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Q. I’ve heard that you shouldn’t eat before exercising, but is it really that important? If I don’t fuel up before my workout, I run out of steam halfway through. On the other hand, I am trying to lose weight and don’t want to sabotage my goals by eating. Any advice?

A: The type and amount of food eaten before a workout should correlate with factors such as intensity and duration of the exercise. Consuming a meal too large for the activity ahead can result in sluggishness and contribute to weight gain. Eating too little or skipping meals altogether, and/or eating the wrong foods, can result in blood sugar crashes and other problems that can lead to binges and cravings.

The answer? Make “eat for the activity” your new rule. Bigger meals when you know you will have a chance to burn those calories off; smaller meals when you plan to be less active.

That said, eating the largest meal of your day and then heading right out to exercise is definitely not a good idea. Instead, always allow time for digestion. Generally speaking, having an appropriately sized healthy meal approximately 2 to 2½ hours before an exercise session and within 2 hours afterward is safe.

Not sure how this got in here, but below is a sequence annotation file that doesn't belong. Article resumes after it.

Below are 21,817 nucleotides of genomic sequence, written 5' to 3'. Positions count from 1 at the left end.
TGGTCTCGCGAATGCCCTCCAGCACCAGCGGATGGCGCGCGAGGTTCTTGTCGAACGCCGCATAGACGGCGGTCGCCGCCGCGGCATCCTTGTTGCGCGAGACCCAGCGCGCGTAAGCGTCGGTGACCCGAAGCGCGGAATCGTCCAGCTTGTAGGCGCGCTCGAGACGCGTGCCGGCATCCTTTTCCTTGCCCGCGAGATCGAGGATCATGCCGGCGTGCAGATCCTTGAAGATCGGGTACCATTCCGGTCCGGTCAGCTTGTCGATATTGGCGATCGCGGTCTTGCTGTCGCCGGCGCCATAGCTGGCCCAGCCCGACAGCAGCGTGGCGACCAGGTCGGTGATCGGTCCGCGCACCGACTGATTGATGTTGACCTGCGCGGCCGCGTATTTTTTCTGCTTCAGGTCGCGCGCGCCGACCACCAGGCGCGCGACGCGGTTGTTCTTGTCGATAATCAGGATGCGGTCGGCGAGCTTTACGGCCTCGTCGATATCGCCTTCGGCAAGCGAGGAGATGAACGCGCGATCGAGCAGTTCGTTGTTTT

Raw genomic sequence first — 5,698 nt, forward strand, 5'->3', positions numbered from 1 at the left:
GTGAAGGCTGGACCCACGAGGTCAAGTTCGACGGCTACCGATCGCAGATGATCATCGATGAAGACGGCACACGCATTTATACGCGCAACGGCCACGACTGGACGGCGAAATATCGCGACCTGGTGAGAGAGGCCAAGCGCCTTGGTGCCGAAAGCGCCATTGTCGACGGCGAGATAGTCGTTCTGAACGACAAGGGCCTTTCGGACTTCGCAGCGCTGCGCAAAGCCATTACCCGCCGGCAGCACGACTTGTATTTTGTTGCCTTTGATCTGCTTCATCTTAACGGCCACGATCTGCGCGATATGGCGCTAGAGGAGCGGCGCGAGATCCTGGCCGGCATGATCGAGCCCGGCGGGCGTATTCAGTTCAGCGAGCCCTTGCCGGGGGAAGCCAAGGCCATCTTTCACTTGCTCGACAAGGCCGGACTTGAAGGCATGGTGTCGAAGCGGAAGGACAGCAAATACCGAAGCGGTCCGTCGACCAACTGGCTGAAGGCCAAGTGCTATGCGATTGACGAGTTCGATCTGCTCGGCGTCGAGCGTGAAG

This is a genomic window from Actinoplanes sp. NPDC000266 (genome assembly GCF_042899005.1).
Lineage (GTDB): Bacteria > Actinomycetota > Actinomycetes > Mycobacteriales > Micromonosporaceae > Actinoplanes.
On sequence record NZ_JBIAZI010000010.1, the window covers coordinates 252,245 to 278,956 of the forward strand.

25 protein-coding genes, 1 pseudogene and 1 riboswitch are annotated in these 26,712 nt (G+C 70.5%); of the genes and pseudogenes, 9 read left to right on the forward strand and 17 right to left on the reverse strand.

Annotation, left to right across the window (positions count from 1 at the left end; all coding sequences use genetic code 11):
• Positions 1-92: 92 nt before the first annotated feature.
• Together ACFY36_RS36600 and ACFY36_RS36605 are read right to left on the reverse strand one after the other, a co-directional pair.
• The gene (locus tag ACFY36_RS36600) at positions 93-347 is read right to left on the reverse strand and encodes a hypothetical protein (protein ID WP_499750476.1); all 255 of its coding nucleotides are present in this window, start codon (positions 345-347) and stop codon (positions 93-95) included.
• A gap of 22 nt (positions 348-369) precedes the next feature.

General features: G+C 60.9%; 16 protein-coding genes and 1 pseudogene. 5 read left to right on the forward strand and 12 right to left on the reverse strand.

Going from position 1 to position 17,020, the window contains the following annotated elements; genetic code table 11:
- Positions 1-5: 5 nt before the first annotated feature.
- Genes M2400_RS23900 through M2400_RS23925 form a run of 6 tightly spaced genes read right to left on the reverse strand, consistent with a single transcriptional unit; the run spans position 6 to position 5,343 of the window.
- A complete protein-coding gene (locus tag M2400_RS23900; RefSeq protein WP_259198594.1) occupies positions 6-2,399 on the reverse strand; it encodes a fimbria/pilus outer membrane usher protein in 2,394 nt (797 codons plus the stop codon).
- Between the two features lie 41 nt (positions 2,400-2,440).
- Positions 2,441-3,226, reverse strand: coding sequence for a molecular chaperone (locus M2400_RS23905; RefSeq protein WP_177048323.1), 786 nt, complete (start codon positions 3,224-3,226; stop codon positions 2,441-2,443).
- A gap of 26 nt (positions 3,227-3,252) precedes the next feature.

Whether a workout day or not, start the day with a healthy breakfast. People who eat breakfast seem to not only eat less in general, but tend to eat healthier throughout the day than those who don’t. Those who skip meals are more likely to binge on junk food, feel tired and perform less efficiently mentally and physically.

Frequent healthy meals should be comprised of complex carbohydrates, high-quality protein and healthy fats. Carbs, protein and fats digest at different rates, so keep this in mind when meal planning. Almost all carbohydrates are the quickest to digest; it takes longer for fats and proteins.

Beverages are a sneaky contributor to weight gain and “roller coaster” energy highs and lows. High-calorie designer coffees and smoothies are daily habits for many Americans, for example. To get a handle on how many calories you are drinking, keep track for a week, or even just a day or two. It may be a real eye-opener.

Most soft drinks and beer, for example, have about 150 calories per 12 ounces. Doesn’t sound like much? Adding just one of these drinks per day equates to a whopping 54,750 extra calories – close to a potential 16-pound weight gain – in a year’s time.

A twofold problem – calories in beverages are usually underestimated or overlooked – and the overage is typically not offset by more exercise or lower food consumption.

People who eat rather than drink their calories tend to be more mindful of portion sizes, feel more satisfied and less deprived. As boring as it sounds, water remains the most perfect calorie-free beverage choice.

Marjie Gilliam is a personal trainer and fitness consultant.